The first snow fell in the Vaucluse yesterday and Mont Ventoux started its shift from being a summer cycling venue to a winter ski resort, bringing with it thoughts of long walks across the hills that are so often out of bounds during the summer due to the fire risk and evenings spent eating rich stews and relaxing in front of the fire.
Andy is down at the house at the moment catching up on a few jobs, continuing his French lessons and introducing his wonderful teacher, Marina ( http://www.franci-discendum.com) to some English food classics such as ‘Toad in the Hole’ and ‘Teacakes’ -only time will tell what she makes of them!
He’s also spending as much time as possible on his bike enjoying the quiet roads and stunning, colourful views that are delivered by the change in season.
In winter, Provence takes on a different character with the activity and general busy-ness of the summer having gone and the area taking on a much gentler, relaxed feel.
- The markets are quieter.
They may not be as large as during the summer months, but they are still thriving, bringing the local towns to life and they’re perfect places to spend a morning, stocking up on the fresh, local produce and watching the world pass by over a coffee (or perhaps two!) in one of the local cafes.
2. The roads too are relatively traffic-free.
Whereas in summer the routes to the principal villages are busy with tourists following a well-driven path, at this time of year they’re empty and perfect for cycling. OK it may be chilly and base-layers will probably be needed, especially first thing in the morning, but the peace on the roads is worth it.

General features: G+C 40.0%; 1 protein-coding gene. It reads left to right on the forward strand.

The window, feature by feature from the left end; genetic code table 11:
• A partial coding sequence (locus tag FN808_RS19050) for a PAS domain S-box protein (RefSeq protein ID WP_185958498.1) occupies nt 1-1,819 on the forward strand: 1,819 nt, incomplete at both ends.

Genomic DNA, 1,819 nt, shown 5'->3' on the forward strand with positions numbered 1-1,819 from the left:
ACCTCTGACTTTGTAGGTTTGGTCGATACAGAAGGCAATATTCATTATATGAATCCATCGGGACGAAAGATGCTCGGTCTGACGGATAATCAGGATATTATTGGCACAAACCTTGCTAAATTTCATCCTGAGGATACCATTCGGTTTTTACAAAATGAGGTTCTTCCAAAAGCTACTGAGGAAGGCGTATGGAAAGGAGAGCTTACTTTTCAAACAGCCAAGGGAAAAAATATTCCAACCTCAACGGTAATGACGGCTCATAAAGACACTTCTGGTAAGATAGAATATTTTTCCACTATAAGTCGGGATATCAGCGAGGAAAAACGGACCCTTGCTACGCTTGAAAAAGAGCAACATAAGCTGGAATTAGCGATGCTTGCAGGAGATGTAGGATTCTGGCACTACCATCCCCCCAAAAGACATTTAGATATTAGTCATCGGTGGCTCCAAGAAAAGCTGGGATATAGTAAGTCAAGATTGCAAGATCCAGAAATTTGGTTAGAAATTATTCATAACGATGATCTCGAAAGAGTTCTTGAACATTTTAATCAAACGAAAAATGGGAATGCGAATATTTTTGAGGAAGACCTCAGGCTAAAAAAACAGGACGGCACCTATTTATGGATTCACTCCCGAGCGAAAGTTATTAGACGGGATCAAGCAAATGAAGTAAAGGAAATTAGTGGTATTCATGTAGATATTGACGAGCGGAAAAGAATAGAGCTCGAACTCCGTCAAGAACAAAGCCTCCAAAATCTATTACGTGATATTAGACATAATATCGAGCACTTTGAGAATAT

3. The villages are peaceful.
There are so many villages in and around The Luberon that are classed as amongst ‘Les plus beaux villages de France’ and others that you really feel should be. In the Autumn and Winter they are great places to explore – it’s easy to park and the streets are quiet, giving you the time to slow down and really be able to look up at the buildings or admire the views, without feeling the need to move on to allow someone else to take a look.
4. The Paths are open to walkers.
In the Summer the paths through the National Park and beyond are often closed to walkers due to the high risk of fire. They tend to be open from 5am until midday, but closed after that with wardens patrolling to make sure people are complying. It’s understandable, especially after having seen the devastation caused by the fire just outside Marseille in August. Also walking in the summer heat isn’t pleasant (unless its up a river like le Toulourenc), but at this time of year it’s perfect, with miles and miles of well-marked paths to explore and the ability to really get into the wilder parts of the area – well off the beaten track.
Over the last few days though Andy has been enjoying everything that the area has to offer at this time of year. He’s been out on his bike covering miles around the Luberon, relishing the crisp air and the bright blue skies.
He’s cycled to L’Isle Sur La Sorgue for the large ‘Toussaint’ Brocante market, which had clearly drawn large numbers of visitors to the town.
He’s popped to Fontaine de Vaucluse to see how high the source of the Sorgue river is and whether it has reached the point where it is spilling over the edge of its basin.
He’s also cycled up the stunning Gorges De La Nesque, not seeing another cyclist at all and just enjoying the views and the peace of the ride.
The one thing he has really wanted to do though is to achieve his long-held dream of cycling to the summit of Mont Ventoux on his birthday! All the time he has been riding around the area this week the mountain has sat above the landscape teasing him. Tuesday however her head was shrouded in cloud, perhaps a sign of the snow that was to follow?
Sadly it arrived yesterday shattering Andy’s birthday dream again for this year!
I suppose looking on the bright side though at least now we are able to go down when we want so perhaps the weather will be kinder again next year?? Let’s keep our fingers crossed.
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